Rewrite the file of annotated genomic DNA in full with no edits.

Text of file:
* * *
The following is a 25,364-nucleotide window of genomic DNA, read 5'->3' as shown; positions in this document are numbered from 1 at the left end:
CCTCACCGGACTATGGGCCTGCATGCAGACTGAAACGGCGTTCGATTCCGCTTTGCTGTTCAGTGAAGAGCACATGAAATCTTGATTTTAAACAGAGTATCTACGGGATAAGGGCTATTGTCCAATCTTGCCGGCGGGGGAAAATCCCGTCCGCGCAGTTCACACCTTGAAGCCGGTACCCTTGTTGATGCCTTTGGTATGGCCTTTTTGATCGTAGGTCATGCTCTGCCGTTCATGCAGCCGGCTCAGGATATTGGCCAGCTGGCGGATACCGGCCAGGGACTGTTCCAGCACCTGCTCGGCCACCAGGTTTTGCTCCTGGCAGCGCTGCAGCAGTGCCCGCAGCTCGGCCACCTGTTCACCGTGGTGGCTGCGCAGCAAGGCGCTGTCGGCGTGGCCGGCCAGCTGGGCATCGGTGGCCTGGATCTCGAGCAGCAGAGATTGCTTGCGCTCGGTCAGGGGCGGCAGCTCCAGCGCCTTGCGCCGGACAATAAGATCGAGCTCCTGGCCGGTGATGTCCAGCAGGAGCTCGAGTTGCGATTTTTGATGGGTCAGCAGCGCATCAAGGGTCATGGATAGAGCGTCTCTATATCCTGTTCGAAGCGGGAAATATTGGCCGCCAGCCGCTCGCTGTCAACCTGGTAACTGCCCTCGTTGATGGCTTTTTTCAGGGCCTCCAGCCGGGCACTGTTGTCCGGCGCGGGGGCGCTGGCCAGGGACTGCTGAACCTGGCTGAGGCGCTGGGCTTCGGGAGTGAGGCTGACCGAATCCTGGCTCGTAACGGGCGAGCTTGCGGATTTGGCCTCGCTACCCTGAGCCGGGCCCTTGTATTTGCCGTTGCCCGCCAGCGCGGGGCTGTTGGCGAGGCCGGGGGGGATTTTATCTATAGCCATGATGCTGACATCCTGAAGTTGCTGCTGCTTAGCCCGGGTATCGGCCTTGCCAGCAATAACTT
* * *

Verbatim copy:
The following is a 25,364-nucleotide window of genomic DNA, read 5'->3' as shown; positions in this document are numbered from 1 at the left end:
CCTCACCGGACTATGGGCCTGCATGCAGACTGAAACGGCGTTCGATTCCGCTTTGCTGTTCAGTGAAGAGCACATGAAATCTTGATTTTAAACAGAGTATCTACGGGATAAGGGCTATTGTCCAATCTTGCCGGCGGGGGAAAATCCCGTCCGCGCAGTTCACACCTTGAAGCCGGTACCCTTGTTGATGCCTTTGGTATGGCCTTTTTGATCGTAGGTCATGCTCTGCCGTTCATGCAGCCGGCTCAGGATATTGGCCAGCTGGCGGATACCGGCCAGGGACTGTTCCAGCACCTGCTCGGCCACCAGGTTTTGCTCCTGGCAGCGCTGCAGCAGTGCCCGCAGCTCGGCCACCTGTTCACCGTGGTGGCTGCGCAGCAAGGCGCTGTCGGCGTGGCCGGCCAGCTGGGCATCGGTGGCCTGGATCTCGAGCAGCAGAGATTGCTTGCGCTCGGTCAGGGGCGGCAGCTCCAGCGCCTTGCGCCGGACAATAAGATCGAGCTCCTGGCCGGTGATGTCCAGCAGGAGCTCGAGTTGCGATTTTTGATGGGTCAGCAGCGCATCAAGGGTCATGGATAGAGCGTCTCTATATCCTGTTCGAAGCGGGAAATATTGGCCGCCAGCCGCTCGCTGTCAACCTGGTAACTGCCCTCGTTGATGGCTTTTTTCAGGGCCTCCAGCCGGGCACTGTTGTCCGGCGCGGGGGCGCTGGCCAGGGACTGCTGAACCTGGCTGAGGCGCTGGGCTTCGGGAGTGAGGCTGACCGAATCCTGGCTCGTAACGGGCGAGCTTGCGGATTTGGCCTCGCTACCCTGAGCCGGGCCCTTGTATTTGCCGTTGCCCGCCAGCGCGGGGCTGTTGGCGAGGCCGGGGGGGATTTTATCTATAGCCATGATGCTGACATCCTGAAGTTGCTGCTGCTTAGCCCGGGTATCGGCCTTGCCAGCAATAACTT